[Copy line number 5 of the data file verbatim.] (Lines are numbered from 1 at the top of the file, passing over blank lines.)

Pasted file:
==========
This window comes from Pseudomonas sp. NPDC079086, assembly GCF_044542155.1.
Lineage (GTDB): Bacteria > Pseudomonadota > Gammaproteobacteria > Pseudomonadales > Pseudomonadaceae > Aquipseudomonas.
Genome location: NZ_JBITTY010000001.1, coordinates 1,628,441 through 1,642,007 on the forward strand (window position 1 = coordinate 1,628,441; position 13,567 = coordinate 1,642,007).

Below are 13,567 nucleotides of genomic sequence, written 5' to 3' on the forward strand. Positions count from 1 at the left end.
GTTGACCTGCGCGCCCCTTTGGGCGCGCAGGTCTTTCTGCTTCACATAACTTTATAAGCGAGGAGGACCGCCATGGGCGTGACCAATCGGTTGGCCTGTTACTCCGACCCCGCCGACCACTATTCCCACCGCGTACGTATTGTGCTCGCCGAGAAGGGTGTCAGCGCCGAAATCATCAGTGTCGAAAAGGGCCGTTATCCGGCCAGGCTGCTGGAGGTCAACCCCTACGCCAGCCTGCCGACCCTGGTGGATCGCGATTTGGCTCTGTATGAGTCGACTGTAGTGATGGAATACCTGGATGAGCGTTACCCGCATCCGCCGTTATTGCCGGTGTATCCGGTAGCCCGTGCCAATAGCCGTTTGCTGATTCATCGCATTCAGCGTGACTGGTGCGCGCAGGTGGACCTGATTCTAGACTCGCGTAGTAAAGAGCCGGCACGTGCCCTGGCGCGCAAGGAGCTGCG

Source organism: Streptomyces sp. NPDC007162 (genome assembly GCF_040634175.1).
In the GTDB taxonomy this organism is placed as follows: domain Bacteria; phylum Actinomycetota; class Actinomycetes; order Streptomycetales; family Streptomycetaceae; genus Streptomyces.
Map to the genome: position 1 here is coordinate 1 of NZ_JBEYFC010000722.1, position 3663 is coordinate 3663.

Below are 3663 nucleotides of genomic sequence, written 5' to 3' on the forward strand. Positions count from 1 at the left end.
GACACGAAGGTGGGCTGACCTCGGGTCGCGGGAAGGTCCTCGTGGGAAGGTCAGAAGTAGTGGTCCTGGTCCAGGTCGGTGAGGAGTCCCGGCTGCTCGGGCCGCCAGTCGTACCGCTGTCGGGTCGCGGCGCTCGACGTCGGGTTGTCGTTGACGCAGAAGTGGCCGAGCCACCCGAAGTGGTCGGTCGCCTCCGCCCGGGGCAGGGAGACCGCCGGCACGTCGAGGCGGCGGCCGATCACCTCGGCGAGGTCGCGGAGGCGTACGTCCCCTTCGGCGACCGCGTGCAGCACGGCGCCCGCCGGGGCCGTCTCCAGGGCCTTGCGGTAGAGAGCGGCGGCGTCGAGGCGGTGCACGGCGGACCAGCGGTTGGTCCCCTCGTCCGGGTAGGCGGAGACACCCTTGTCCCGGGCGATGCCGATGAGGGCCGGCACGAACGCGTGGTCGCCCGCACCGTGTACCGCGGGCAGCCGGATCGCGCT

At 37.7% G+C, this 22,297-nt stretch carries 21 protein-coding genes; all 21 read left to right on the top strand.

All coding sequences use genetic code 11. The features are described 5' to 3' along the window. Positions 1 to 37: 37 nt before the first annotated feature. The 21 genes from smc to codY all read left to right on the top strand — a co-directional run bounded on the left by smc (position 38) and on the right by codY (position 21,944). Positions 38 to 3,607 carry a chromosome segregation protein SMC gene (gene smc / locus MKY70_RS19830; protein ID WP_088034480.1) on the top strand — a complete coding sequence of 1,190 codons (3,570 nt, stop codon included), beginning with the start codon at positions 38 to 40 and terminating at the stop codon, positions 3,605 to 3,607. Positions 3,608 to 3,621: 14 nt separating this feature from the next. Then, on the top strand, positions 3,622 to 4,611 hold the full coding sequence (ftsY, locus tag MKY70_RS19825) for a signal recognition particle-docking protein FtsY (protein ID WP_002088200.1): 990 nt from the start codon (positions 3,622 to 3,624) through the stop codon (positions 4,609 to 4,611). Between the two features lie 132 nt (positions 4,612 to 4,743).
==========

GTTGACCTGCGCGCCCCTTTGGGCGCGCAGGTCTTTCTGCTTCACATAACTTTATAAGCGAGGAGGACCGCCATGGGCGTGACCAATCGGTTGGCCTGTTACTCCGACCCCGCCGACCACTATTCCCACCGCGTACGTATTGTGCTCGCCGAGAAGGGTGTCAGCGCCGAAATCATCAGTGTCGAAAAGGGCCGTTATCCGGCCAGGCTGCTGGAGGTCAACCCCTACGCCAGCCTGCCGACCCTGGTGGATCGCGATTTGGCTCTGTATGAGTCGACTGTAGTGATGGAATACCTGGATGAGCGTTACCCGCATCCGCCGTTATTGCCGGTGTATCCGGTAGCCCGTGCCAATAGCCGTTTGCTGATTCATCGCATTCAGCGTGACTGGTGCGCGCAGGTGGACCTGATTCTAGACTCGCGTAGTAAAGAGCCGGCACGTGCCCTGGCGCGCAAGGAGCTGCG